How Much Better is Our National Security Infrastructure Today than on 9/11?

Discussion in 'The Thunderdome' started by TennTradition, May 7, 2012.

  1. TennTradition

    TennTradition Super Moderator

    With tonight's revelation that another plot to blow up an airliner (this time with PETN, like the 2009 Detroit airplane bomb) has been diverted, it made me stop and think about our current security infrastructure. If you think about how brazen the 9/11 attackers, what a large network was involved, and the intelligence that *could* have been available (Moussaoui, et al.), I can't help but think that the plot would have been thwarted had today's infrastructure been in place. We were woefully unprepared in 2001 - whether it was to collect HUMINT in the Middle East or to have our SIGINT as focused on that enemy.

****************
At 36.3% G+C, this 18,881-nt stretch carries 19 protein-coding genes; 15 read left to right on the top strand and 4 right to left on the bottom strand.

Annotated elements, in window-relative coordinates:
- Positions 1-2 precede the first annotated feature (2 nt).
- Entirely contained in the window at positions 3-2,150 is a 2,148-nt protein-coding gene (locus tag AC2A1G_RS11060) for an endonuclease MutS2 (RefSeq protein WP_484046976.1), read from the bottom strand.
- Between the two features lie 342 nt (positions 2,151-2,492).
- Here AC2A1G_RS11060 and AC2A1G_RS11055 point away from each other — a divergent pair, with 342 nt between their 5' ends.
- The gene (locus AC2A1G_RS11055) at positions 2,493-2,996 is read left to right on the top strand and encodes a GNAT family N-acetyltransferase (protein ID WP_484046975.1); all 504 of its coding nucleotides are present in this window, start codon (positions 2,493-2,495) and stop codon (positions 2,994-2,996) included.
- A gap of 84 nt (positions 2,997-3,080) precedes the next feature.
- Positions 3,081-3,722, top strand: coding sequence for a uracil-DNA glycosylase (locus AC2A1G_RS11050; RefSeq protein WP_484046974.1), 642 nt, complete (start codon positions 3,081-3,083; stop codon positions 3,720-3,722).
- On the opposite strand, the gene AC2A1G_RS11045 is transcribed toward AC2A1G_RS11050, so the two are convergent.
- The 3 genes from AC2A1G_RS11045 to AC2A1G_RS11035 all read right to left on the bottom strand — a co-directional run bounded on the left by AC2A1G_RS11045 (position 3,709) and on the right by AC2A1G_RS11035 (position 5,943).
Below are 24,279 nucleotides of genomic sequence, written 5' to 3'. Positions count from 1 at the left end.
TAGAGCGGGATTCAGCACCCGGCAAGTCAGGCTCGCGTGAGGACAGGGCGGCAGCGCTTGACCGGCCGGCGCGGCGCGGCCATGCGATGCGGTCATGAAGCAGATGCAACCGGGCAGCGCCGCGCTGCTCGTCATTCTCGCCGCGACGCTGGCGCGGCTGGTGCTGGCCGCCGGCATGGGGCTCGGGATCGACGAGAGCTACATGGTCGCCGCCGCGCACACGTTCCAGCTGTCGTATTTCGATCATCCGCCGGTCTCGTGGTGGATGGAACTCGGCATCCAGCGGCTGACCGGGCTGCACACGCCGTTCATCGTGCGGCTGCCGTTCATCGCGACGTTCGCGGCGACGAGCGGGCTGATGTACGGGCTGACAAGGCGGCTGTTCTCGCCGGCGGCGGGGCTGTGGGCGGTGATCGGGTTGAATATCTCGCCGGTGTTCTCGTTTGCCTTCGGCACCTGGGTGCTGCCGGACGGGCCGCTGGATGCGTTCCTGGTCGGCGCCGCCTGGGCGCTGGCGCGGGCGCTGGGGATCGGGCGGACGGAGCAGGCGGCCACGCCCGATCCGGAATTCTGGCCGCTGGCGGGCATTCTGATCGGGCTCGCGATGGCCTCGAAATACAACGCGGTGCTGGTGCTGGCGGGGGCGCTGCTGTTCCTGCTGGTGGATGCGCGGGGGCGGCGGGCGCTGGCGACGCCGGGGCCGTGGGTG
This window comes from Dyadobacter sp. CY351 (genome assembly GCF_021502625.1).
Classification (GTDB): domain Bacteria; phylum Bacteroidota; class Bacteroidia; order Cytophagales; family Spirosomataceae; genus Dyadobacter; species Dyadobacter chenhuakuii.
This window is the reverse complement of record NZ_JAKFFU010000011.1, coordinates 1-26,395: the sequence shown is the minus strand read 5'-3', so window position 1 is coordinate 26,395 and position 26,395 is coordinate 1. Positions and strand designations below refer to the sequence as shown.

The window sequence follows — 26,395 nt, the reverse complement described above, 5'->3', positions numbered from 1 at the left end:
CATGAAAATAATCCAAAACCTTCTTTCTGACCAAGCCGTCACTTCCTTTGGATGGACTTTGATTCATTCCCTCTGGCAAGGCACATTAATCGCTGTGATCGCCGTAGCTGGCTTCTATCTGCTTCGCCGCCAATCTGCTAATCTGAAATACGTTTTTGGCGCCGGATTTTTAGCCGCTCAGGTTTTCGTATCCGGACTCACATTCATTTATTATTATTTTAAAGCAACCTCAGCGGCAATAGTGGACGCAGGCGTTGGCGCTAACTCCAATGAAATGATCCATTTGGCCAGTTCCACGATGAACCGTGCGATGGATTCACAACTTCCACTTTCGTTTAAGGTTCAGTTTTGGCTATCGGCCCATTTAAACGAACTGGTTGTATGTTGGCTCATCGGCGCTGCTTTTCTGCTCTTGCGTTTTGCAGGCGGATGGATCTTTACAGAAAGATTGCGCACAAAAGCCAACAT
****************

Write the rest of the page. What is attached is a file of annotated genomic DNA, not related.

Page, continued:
What we have seen since are smaller plots that are harder to uncover...such as the shoe bomber (Richard Reid) or the 2009 Detroit airplane attempted bombing. We got very lucky in both of those cases. However, there have been many other instances where our intelligence was effective. For example, the PETN explosives-laden printers intended for the Jewish center in Chicago in 2010 would have arrived undetected (they had already been screened several times with no discovery) if not for late developing actionable intelligence that plucked the devices while in route. Today is another example where we gained actionable intelligence and removed the threat as well as acquired the device.